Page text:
The California homeless crisis is a focal point for politicians ahead of the 2022 elections. But is permanent supportive housing the answer?
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With the 2022 primary elections less than six months away, candidates are diving head-first into one of California’s most visible and persistent problems: homelessness.
The phenomenon is particularly evident in Los Angeles County, where about half of the state’s at least 49,000 chronically homeless people live. On Friday, Democratic Rep. Karen Bass, who’s running for Los Angeles mayor, pledged to house 15,000 people by the end of her first year in office and “end street encampments.” Meanwhile, tensions are escalating between Democratic City Councilman Kevin De León — who’s also running for mayor — and homeless advocates, who have accused De León’s office of “coercing people against their will into temporary shelters that are not always a good fit for them.”
Gov. Gavin Newsom isn’t mincing words, either: “We’ve gotta clean up those encampments,” he said last week while unveiling a $2 billion plan to build tiny homes and other temporary shelters, which would act as a “bridge” to permanent supportive housing with services such as medical and mental health care and substance abuse treatment.
Your guide to the 2022 general election in California
But, as CalMatters’ Jackie Botts found in the two years she spent following Fernando Maya, a 56-year-old chronically homeless veteran, through the state’s plan to end homelessness, even permanent supportive housing is far from a perfect solution. As Jackie details in this beautifully written, poignant piece, Maya came very close to voluntarily returning to his tent under a Los Angeles overpass.
- Maya, in a text message to Jackie: “You know I didn’t even think that the transition would be as tough as it has been. I always just assumed that others who struggle are just weak to begin with. When in reality thinking back it’s not a weak thing to begin with. It’s a readiness I’ve never really had.”
As the state pours unprecedented amounts of money into building permanent supportive housing, Jackie takes a look at five key challenges — and their potential solutions.
Another challenge: California doesn’t know how many people are currently unhoused. That’s because, as CalMatters housing reporter Manuela Tobias notes, the pandemic prompted the state to cancel last January’s point-in-time count, when service providers and volunteers fan out across cities and counties to count the number of people sleeping on the streets and in shelters. And as omicron rages, many counties — including Los Angeles, Orange, Sacramento, San Francisco and other parts of the Bay Area — have postponed this year’s count, scheduled for Jan. 26-27, until Feb. 23-24.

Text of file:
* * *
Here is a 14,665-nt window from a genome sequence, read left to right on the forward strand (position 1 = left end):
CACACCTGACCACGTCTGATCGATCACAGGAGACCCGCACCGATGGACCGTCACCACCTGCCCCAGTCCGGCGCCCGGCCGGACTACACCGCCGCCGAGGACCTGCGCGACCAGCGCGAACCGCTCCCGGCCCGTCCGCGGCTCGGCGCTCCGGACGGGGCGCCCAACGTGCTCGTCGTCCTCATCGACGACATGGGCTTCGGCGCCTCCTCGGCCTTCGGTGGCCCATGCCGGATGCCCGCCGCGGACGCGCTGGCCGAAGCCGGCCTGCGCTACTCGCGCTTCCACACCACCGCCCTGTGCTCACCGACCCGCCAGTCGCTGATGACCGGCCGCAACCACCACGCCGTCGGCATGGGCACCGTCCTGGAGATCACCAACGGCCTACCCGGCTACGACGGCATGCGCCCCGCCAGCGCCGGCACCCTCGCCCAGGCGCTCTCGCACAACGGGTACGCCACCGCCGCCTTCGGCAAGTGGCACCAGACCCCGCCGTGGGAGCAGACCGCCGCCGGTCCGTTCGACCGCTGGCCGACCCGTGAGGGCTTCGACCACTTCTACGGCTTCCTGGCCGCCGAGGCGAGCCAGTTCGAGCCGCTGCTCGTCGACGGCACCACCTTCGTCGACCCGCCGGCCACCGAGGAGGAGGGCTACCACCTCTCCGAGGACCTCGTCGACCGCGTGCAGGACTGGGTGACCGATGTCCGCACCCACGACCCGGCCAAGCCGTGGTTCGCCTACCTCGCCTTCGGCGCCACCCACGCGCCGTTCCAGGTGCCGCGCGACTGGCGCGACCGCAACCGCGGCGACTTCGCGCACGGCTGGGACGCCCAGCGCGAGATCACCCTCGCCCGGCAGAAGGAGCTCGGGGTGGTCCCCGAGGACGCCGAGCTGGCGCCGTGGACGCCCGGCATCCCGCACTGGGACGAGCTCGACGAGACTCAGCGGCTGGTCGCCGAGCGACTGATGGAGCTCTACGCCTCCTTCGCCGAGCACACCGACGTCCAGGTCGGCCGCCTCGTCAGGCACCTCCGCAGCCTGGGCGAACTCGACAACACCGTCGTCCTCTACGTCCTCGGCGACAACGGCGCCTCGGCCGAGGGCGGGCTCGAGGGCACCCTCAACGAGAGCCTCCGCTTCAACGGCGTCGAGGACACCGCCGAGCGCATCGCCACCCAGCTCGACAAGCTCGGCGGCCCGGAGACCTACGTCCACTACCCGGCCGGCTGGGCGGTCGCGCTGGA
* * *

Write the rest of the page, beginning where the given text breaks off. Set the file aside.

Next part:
Meanwhile, the state’s rent relief program is running short on money — something the Legislature’s new housing leader, Democratic Assemblymember Buffy Wicks of Oakland, identified as a top priority while talking with Manuela and the Los Angeles Times’ Liam Dillon on the “Gimme Shelter” podcast.
But advocates worry more aid won’t come before March, when most cities are set to allow landlords to resume evictions for nonpayment of rent.
- Jonathan Russell of Bay Area Community Services: “We will very likely … see the impact on homelessness … slowly grow and accrue in coming months and years.”
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The coronavirus bottom line: As of Sunday, California had 6,735,980 confirmed cases (+5% from previous day) and 77,270 deaths (+0.4% from previous day), according to state data. CalMatters is also tracking coronavirus hospitalizations by county.
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1. California COVID updates
As omicron continues its rampage across California — contributing to Los Angeles County last week notching its highest daily average of COVID deaths in nearly 10 months and Sacramento County over the weekend breaking its all-time record for COVID hospitalizations — here’s a look at some key developments:
- Kids: COVID-19 hospitalizations among California’s children — especially those too young to go to school and the medically vulnerable — are at their highest levels since the pandemic began, challenging earlier notions that the virus largely bypasses kids, CalMatters’ Elizabeth Aguilera reports. A Riverside County infant less than a year old died this week after contracting COVID, and an Orange County child under the age of 5 died of COVID complications in December.
- Schools: Around 130,000 Los Angeles Unified students were absent from school on Friday, resulting in an average absentee rate of 66.8%, according to the Los Angeles Times. Culver City Unified is shuttering this week amid a surge in COVID cases, and overwhelmed districts are trying to adjust to new school contact tracing and quarantine guidelines outlined last week by the California Department of Public Health. It hasn’t gone over well with some officials: “I’ve tried to be nice about it, but I’m done: The California Department of Public Health has no understanding of how schools work,” Don Austin, superintendent of Palo Alto Unified, told the San Francisco Chronicle.
- Nursing homes and hospitals: As CalMatters’ Barbara Feder Ostrov discovered, the state quietly said Friday that it plans to send 330,000 rapid COVID tests to skilled nursing facilities to help visitors meet stringent testing requirements. Meanwhile, Dr. Mark Ghaly, the state’s top health official, urged Californians to donate blood amid the “most severe blood shortage in the last 10 years.”